The banking regulator fined the exchange house Dh1.05 million ($285,908) for “violating its obligation to conduct exchange activities in the licensed premises only, to use an approved cash-in-transit agent when transporting cash and for violating its obligation to immediately report violations to the central bank”, it said on Friday.
The central bank did not name the exchange house.
The UAE, the Arab world’s second-largest economy, has introduced a number of initiatives to regulate the country’s financial sector in recent months.
It has also passed strict laws to prevent money laundering, as well as the financing of terrorism, and has issued regulations over the years to clamp down on financial crime.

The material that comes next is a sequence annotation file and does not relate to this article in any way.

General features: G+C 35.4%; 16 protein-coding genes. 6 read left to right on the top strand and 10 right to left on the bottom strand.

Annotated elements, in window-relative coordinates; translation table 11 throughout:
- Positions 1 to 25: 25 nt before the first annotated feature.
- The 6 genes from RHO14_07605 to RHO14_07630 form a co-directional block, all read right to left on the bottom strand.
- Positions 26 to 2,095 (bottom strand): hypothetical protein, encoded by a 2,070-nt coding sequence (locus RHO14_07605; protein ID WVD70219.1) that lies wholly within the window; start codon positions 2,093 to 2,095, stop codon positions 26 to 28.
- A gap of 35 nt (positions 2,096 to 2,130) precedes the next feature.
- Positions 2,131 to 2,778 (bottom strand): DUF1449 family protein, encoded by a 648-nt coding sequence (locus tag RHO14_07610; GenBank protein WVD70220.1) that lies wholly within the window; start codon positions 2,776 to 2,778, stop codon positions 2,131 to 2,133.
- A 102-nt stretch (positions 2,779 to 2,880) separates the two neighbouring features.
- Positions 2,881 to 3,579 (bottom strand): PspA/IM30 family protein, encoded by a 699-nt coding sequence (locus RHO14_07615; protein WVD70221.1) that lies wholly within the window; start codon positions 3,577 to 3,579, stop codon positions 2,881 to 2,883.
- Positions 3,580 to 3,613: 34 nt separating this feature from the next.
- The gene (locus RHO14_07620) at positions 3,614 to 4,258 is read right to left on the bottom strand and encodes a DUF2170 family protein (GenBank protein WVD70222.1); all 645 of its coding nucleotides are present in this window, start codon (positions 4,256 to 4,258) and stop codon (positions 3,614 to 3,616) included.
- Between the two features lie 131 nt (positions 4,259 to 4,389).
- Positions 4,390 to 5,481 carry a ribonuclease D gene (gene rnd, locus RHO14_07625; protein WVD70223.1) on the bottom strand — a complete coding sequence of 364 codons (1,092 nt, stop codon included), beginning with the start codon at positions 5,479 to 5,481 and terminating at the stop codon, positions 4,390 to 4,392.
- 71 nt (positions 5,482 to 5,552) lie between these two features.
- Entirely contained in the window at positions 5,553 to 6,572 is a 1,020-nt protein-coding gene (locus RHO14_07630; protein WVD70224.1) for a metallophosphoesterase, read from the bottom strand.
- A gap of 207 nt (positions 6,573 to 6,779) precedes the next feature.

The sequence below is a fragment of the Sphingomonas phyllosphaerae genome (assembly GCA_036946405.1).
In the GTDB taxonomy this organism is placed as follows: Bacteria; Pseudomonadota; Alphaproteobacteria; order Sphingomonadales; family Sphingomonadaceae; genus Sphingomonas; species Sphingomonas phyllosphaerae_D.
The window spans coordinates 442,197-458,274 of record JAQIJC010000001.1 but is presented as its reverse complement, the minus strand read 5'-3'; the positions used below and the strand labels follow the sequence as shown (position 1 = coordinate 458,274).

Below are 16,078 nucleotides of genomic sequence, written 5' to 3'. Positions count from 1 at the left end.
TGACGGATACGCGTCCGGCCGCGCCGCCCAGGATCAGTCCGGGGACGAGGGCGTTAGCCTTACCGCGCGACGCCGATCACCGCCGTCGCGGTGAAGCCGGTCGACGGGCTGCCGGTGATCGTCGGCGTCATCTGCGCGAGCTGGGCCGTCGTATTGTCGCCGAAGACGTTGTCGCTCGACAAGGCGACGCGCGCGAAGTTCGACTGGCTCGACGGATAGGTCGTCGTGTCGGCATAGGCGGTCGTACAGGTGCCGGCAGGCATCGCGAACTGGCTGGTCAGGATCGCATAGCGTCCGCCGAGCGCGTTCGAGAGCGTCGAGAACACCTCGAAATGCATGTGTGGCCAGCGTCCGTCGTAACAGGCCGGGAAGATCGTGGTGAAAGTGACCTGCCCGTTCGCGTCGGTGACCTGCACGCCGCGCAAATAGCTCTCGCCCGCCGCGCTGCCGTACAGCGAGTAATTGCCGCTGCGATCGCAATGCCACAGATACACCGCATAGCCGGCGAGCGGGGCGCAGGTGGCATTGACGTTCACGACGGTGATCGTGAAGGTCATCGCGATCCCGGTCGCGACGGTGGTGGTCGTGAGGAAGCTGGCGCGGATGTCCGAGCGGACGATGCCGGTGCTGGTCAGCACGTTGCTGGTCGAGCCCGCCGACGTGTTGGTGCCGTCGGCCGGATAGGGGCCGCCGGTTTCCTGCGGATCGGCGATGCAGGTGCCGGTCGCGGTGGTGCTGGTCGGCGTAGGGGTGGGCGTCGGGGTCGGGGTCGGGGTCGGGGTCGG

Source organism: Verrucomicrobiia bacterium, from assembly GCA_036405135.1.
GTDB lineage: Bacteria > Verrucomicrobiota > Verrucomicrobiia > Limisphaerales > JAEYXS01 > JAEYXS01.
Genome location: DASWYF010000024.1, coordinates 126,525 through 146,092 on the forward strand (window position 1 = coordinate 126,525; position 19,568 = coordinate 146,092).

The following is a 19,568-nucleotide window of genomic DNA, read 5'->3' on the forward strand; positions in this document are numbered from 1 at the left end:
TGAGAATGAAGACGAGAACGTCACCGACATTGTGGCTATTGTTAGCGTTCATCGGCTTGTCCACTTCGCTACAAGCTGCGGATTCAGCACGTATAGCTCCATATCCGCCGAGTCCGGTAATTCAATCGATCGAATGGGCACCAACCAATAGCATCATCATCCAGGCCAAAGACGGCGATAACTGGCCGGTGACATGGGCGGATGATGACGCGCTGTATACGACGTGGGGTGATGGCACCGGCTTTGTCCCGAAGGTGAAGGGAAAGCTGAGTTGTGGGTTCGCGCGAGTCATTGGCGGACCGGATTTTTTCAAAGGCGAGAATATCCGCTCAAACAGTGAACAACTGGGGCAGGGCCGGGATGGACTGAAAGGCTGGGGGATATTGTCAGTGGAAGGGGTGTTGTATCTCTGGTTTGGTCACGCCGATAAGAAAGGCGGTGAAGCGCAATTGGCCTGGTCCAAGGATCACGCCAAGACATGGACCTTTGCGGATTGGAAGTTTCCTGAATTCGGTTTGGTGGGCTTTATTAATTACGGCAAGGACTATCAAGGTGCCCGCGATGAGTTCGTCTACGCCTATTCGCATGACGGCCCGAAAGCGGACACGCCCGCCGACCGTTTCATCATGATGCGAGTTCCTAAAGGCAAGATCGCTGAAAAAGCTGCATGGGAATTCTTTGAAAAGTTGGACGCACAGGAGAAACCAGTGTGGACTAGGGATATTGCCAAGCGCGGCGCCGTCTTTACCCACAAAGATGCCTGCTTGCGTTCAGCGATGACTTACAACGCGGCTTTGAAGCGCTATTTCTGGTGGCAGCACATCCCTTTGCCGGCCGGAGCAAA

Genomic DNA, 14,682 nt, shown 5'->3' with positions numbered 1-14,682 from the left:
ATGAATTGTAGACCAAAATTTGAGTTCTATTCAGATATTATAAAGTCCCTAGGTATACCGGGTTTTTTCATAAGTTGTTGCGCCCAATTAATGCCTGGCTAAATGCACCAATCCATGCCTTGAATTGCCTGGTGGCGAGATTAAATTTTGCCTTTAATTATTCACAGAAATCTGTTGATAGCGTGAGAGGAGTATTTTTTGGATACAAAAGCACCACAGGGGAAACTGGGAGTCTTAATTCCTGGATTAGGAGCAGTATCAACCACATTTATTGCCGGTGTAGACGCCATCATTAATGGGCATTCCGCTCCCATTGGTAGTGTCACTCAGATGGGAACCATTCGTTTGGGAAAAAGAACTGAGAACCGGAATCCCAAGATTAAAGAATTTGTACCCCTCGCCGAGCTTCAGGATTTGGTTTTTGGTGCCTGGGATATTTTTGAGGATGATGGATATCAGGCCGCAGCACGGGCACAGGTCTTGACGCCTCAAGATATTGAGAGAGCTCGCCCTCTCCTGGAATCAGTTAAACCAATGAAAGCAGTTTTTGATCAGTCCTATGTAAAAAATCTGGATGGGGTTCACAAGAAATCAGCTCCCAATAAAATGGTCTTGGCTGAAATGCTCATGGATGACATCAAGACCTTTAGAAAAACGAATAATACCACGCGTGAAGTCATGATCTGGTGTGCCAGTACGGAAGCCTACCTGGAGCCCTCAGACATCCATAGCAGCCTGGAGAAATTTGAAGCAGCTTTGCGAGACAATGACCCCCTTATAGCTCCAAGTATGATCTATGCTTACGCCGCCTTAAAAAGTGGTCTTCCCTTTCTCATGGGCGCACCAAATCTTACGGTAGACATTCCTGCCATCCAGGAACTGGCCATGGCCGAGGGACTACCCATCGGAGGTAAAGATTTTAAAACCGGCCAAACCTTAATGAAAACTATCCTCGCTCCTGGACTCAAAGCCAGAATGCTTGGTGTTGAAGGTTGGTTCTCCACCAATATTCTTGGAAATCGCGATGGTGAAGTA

Last year, the country established the Executive Office of Anti-Money Laundering and Counter-Terrorism Financing, an agency to deal with money launderers, organisations and people suspected of financing terrorists and organised crime.
In 2020, the Ministry of Economy set up an anti-money laundering department to ensure that all non-financial businesses and professionals comply with local laws.
Last year, the regulator also instructed all hawala providers — informal fund transfer agents operating outside the banking system — to register with it in an effort to strengthen oversight of money transfers.
Dubai set up a special court last year that focuses on fighting money laundering and other financial crimes to strengthen the integrity of its financial system.
The Central Bank works to ensure that all exchange houses and their staff abide by the UAE laws in place to protect the transparency and integrity of the country’s financial system, the regulator said.